Chinese Bushclover (Lespedeza cuneata)
This tenacious plant was introduced to the Untied States from Asia in the 1800's by government agencies for use in bank stabilization, erosion control, mine reclamation and soil improvement. Birds eat and disperse the seeds, allowing plants to invade new areas. It now occurs throughout much of the eastern US. It invades meadows, prairies, woodlands and wetlands borders.
Common Reed (Phragmites australis)
This invasive wetland perennial grass outcompetes native plants and displaces native animals. It dominates the Atlantic coast where few native Phragmites populations (Phragmites australis subsp. americanus) are found. We will remove it by cutting it to the ground. It will take several attempts to control its growth, and may require the application of herbicides by Park staff in the future.
Volunteer Opportunities in the Watershed
Volunteer opportunities are understandably limited due to the COVID-19 pandemic. The Barnegat Bay Partnership lifted its annual 40-hour requirement for BBVMNs to maintain their BBVMN status. However, there are some organizations in the Barnegat Bay watershed where you can safely offer your time and efforts to help out, as you feel comfortable. Click below to view some of the opportunities available now or coming soon. Also, explore the BBP Partners page to find volunteer opportunities near you. **While some of these programs may cover the entire state, only volunteer hours provided within the Barnegat Bay watershed (most of Ocean County and portions of southern Monmouth County) can be counted for BBVMN hours, once the 40-hour requirement is in place again, after the pandemic.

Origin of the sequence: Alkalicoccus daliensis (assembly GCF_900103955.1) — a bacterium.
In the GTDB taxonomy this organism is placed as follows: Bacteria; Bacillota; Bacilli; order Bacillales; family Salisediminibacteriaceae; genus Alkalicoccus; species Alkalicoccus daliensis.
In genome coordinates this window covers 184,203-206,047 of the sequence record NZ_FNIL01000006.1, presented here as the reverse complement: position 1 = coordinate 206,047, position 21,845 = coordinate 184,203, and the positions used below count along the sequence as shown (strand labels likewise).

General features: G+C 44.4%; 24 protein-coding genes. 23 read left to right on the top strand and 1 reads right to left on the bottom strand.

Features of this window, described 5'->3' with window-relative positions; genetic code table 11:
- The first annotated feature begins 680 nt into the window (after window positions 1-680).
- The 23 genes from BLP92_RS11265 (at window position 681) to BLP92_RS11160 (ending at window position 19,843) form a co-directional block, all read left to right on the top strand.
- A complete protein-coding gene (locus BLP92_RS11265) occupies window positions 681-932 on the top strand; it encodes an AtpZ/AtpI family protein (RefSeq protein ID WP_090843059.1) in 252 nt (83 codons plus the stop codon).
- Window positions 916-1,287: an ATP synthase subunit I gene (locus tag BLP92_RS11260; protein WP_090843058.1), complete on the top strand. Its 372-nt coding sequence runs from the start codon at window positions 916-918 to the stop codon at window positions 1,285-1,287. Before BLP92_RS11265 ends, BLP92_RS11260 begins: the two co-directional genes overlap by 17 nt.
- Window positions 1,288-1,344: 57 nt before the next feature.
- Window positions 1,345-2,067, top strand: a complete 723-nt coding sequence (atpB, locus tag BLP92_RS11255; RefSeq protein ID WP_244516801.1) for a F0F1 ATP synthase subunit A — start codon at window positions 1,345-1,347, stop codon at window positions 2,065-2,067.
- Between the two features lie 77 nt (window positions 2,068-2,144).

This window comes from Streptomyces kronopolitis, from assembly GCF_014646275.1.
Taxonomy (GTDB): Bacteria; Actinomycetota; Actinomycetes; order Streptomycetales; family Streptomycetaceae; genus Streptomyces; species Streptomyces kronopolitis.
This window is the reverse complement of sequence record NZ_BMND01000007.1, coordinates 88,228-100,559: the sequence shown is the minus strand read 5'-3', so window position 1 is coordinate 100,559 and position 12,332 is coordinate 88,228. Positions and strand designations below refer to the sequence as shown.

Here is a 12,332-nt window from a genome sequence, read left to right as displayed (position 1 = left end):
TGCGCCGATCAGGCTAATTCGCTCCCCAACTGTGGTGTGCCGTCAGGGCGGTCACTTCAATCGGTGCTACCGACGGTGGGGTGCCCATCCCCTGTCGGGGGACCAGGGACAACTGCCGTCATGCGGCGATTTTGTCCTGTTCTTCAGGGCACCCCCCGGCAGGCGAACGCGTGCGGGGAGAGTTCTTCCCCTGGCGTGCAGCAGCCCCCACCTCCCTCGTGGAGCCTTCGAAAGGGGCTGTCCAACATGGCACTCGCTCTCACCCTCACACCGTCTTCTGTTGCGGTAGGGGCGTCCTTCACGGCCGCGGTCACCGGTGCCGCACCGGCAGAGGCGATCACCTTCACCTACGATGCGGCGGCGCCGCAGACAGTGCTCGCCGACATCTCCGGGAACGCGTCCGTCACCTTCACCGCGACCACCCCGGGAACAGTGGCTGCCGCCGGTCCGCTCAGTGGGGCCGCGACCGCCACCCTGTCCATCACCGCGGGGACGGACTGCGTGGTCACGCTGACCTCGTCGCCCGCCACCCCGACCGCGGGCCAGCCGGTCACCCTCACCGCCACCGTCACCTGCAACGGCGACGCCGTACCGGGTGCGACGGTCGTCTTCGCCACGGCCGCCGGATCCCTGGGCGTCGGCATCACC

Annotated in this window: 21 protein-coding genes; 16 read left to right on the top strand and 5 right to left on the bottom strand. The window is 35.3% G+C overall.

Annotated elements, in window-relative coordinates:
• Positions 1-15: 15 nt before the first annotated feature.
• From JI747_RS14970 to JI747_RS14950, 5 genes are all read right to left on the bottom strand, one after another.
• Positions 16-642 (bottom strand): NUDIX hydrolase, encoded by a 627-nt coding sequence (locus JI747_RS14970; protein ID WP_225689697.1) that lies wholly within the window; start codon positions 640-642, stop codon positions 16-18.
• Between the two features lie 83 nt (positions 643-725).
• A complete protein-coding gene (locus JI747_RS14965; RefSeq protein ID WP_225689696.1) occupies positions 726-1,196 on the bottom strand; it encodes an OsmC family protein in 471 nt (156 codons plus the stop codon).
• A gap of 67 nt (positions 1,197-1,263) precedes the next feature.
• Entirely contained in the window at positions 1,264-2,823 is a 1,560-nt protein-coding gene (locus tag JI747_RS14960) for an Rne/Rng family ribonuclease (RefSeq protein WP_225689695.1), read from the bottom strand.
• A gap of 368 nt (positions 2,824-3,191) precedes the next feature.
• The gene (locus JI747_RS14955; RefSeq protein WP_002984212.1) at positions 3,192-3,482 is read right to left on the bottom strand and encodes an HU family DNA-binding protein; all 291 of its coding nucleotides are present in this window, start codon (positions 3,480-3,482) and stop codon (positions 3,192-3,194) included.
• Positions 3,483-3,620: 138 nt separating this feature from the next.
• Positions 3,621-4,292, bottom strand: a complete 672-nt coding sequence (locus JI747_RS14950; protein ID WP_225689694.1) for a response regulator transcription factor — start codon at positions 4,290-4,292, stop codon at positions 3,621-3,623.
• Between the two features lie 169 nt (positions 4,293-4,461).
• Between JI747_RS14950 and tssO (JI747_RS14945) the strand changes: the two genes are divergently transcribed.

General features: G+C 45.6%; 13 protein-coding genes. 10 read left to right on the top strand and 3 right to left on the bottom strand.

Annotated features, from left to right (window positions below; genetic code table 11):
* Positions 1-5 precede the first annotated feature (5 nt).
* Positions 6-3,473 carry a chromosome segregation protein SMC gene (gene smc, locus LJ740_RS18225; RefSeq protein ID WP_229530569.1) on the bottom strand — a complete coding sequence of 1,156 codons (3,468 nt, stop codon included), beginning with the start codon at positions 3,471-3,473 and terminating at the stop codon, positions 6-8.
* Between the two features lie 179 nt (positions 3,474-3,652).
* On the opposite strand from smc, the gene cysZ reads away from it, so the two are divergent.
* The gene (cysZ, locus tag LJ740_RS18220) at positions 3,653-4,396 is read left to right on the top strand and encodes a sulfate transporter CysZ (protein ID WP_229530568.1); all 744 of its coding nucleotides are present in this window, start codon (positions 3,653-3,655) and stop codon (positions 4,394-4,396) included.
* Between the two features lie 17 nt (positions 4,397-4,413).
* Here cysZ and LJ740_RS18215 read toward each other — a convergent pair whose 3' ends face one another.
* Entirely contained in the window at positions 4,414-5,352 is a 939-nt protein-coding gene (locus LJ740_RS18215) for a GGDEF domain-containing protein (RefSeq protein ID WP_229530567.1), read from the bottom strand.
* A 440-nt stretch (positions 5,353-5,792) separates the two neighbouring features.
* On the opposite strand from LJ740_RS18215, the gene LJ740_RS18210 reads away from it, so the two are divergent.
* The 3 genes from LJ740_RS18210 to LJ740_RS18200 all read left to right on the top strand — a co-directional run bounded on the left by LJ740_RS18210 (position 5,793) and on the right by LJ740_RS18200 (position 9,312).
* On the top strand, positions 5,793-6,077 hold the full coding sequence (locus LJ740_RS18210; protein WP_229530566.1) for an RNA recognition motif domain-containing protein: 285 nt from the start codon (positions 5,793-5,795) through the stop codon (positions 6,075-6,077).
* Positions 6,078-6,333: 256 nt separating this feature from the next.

Monarch Waystation
by Don Crawford, BBVMN, 2015

This May, I decided to create a Monarch Waystation in my yard. It's a great way to help Monarch Butterflies along as they migrate and breed. The area I selected is in full sun, so I ordered three types of milkweed from a nearby nursery that were best suited for my sun and soil. They were Common Milkweed (Asclepias syriaca), Swamp Milkweed (Asclepias incarnata) and Red Milkweed (Asclepias rubra). I bought ten plants total and got some extras from a friend. They arrived as small seedlings but rapidly grew up to about 12 inches and taller.